Rickie Fowler's Outfit Steals Day 1 Spotlight at 2013 Masters

Tyler ConwayFeatured ColumnistApril 11, 2013

AUGUSTA, GA - APRIL 11:  Rickie Fowler of the United States reacts after a birdie on the second hole during the first round of the 2013 Masters Tournament at Augusta National Golf Club on April 11, 2013 in Augusta, Georgia.  (Photo by Harry How/Getty Images)
Harry How/Getty Images

The Masters is a yearly gathering of the best and brightest golfers in the world, and it seems Rickie Fowler took that latter adjective to heart.

Taking the course for his opening round Thursday, Fowler emerged from the clubhouse wearing a lime green outfit that may have ruined high-definition television as we know it. Though the spectacular run of youngster Tianlang Guan and the steady play of Tiger Woods were notable during the opening day at Augusta, it's wholly fair to say Fowler's outfit stole the spotlight—if only because it's possible that the outfit itself had a spotlight attached. 

As one would expect with such garish duds causing strain on the public's eye, the Twittersphere was in full force to voice their thoughts. 

Jay Williams of ESPN had trouble distinguishing between Fowler's shirt and the green—a tongue-in-cheek "concern" of many:

Meanwhile, the infamous Green Men, who spend their evenings teasing NHL players in the penalty box in Vancouver, noticed Fowler stepping on their toes: 

Good-hearted as they always are, the Green Men were quick to welcome Fowler to the club—which apparently means dressing up like a human pack of Skittles on a daily basis:

Your mileage on the outfit will obviously vary. My personal take is that Fowler's look would have been less ridiculous had he simply worn his various looks from the latest Golf Boys video shoot. I'm particularly partial to the shirtless biker routine he has going on at the 1:18 mark.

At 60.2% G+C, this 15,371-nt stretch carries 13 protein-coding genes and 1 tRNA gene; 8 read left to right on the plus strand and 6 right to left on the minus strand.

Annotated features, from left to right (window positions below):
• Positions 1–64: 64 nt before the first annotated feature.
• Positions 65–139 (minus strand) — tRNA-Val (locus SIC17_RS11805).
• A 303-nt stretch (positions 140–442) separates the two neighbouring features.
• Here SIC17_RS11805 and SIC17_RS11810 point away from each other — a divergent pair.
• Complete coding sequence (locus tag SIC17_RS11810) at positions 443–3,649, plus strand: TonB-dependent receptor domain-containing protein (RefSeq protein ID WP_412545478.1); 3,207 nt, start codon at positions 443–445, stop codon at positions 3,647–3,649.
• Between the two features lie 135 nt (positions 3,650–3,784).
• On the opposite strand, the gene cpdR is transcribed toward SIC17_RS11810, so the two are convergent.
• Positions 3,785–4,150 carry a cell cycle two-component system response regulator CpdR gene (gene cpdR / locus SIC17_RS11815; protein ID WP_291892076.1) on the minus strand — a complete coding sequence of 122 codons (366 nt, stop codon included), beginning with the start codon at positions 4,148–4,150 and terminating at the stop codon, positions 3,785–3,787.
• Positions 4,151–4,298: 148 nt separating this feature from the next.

This outfit Thursday looks like something a barista would pour in your glass at 5 p.m. on a Friday. I, like John Dorian, enjoy a good appletini (easy on the 'tini) as much as the next guy but perhaps not at the most important golf tournament of the calendar year. 

With that being said, it's both bemusing and comforting to see that Fowler refuses to change due to his surroundings. The Masters is a tradition unlike any other, but its rules and regulations have the personality of a public library.

Conservative, proper dress is required—a fact that, while within Augusta National's rules, Fowler thumbs his nose at here. 

Perhaps it's just youthful exuberance on display. Fowler is just 24 years old and has long been one of the more strangely dressed players on tour. So why change at The Masters, especially when folks are expecting something outlandish from the youngster?

Some would say people won't take Fowler seriously in those outfits; that should change after Thursday's round. 

If you somehow adjusted your television color settings enough to actually watch Fowler play Thursday, he might want to think about the margarita look more often. He shot a four-under score of 68, which puts him two strokes behind leaders Marc Leishman and Sergio Garcia as of publication. (There are still golfers on the course finishing their round.)

His four-under finish was the best of the young golfer's career at Augusta and made some Masters history. According to ESPN Stats & Information, Fowler is the first golfer to card two double-bogeys in a round at Augusta and still finish with a score in the 60s since 1992:

Other than those two holes where Fowler's level of play matched his atrocious shirt, he was brilliant in the first round. He carded six birdies and knocked through an eagle on No. 15 that caused quite the ruckus in the gallery. 

Playing in just the third Masters of his burgeoning career, Fowler looks like a force to be reckoned with. He made the weekend in each of his two previous attempts but never finished any higher than 27th.

With his round on Thursday putting him in solid position going forward, let's hope Fowler just recognizes he's among the best and leaves the spotlight-stealing outfits for golfers whose games cannot do their talking.